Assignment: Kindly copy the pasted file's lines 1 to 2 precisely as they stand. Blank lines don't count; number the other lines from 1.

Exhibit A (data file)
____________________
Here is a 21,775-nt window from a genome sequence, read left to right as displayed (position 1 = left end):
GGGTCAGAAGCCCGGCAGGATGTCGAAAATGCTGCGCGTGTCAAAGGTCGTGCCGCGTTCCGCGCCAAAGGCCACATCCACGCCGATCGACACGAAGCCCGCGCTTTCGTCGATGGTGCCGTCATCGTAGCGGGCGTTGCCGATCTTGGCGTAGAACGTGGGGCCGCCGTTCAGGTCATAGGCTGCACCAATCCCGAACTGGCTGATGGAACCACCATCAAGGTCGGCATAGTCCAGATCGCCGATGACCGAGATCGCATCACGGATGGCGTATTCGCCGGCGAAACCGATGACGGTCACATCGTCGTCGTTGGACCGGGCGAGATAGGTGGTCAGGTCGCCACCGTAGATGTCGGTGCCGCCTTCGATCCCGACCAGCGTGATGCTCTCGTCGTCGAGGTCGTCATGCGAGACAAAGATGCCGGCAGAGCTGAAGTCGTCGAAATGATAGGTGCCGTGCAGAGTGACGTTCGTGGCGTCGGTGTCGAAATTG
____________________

Here is a 21,775-nt window from a genome sequence, read left to right as displayed (position 1 = left end):
GGGTCAGAAGCCCGGCAGGATGTCGAAAATGCTGCGCGTGTCAAAGGTCGTGCCGCGTTCCGCGCCAAAGGCCACATCCACGCCGATCGACACGAAGCCCGCGCTTTCGTCGATGGTGCCGTCATCGTAGCGGGCGTTGCCGATCTTGGCGTAGAACGTGGGGCCGCCGTTCAGGTCATAGGCTGCACCAATCCCGAACTGGCTGATGGAACCACCATCAAGGTCGGCATAGTCCAGATCGCCGATGACCGAGATCGCATCACGGATGGCGTATTCGCCGGCGAAACCGATGACGGTCACATCGTCGTCGTTGGACCGGGCGAGATAGGTGGTCAGGTCGCCACCGTAGATGTCGGTGCCGCCTTCGATCCCGACCAGCGTGATGCTCTCGTCGTCGAGGTCGTCATGCGAGACAAAGATGCCGGCAGAGCTGAAGTCGTCGAAATGATAGGTGCCGTGCAGAGTGACGTTCGTGGCGTCGGTGTCGAAATTG